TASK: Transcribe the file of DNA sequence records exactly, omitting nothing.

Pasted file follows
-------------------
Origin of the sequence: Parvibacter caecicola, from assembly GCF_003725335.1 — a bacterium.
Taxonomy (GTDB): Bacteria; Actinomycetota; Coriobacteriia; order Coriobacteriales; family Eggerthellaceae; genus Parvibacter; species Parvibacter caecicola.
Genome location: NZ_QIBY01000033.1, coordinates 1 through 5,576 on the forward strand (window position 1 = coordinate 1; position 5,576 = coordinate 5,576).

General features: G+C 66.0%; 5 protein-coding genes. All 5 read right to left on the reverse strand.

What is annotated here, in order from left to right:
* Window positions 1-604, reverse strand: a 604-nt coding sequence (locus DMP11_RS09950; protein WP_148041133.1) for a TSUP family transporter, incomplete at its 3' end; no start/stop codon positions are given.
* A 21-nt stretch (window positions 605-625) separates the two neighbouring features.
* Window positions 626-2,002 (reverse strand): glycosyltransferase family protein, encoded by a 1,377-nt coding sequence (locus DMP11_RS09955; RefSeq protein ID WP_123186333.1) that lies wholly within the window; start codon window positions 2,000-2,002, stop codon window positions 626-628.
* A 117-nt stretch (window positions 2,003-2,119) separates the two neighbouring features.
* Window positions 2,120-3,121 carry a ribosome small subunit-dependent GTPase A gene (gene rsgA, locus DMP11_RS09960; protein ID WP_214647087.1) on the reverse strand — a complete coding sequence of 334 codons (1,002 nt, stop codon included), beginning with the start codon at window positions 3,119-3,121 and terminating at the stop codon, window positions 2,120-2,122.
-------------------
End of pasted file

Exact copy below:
Origin of the sequence: Parvibacter caecicola, from assembly GCF_003725335.1 — a bacterium.
Taxonomy (GTDB): Bacteria; Actinomycetota; Coriobacteriia; order Coriobacteriales; family Eggerthellaceae; genus Parvibacter; species Parvibacter caecicola.
Genome location: NZ_QIBY01000033.1, coordinates 1 through 5,576 on the forward strand (window position 1 = coordinate 1; position 5,576 = coordinate 5,576).

General features: G+C 66.0%; 5 protein-coding genes. All 5 read right to left on the reverse strand.

What is annotated here, in order from left to right:
* Window positions 1-604, reverse strand: a 604-nt coding sequence (locus DMP11_RS09950; protein WP_148041133.1) for a TSUP family transporter, incomplete at its 3' end; no start/stop codon positions are given.
* A 21-nt stretch (window positions 605-625) separates the two neighbouring features.
* Window positions 626-2,002 (reverse strand): glycosyltransferase family protein, encoded by a 1,377-nt coding sequence (locus DMP11_RS09955; RefSeq protein ID WP_123186333.1) that lies wholly within the window; start codon window positions 2,000-2,002, stop codon window positions 626-628.
* A 117-nt stretch (window positions 2,003-2,119) separates the two neighbouring features.
* Window positions 2,120-3,121 carry a ribosome small subunit-dependent GTPase A gene (gene rsgA, locus DMP11_RS09960; protein ID WP_214647087.1) on the reverse strand — a complete coding sequence of 334 codons (1,002 nt, stop codon included), beginning with the start codon at window positions 3,119-3,121 and terminating at the stop codon, window positions 2,120-2,122.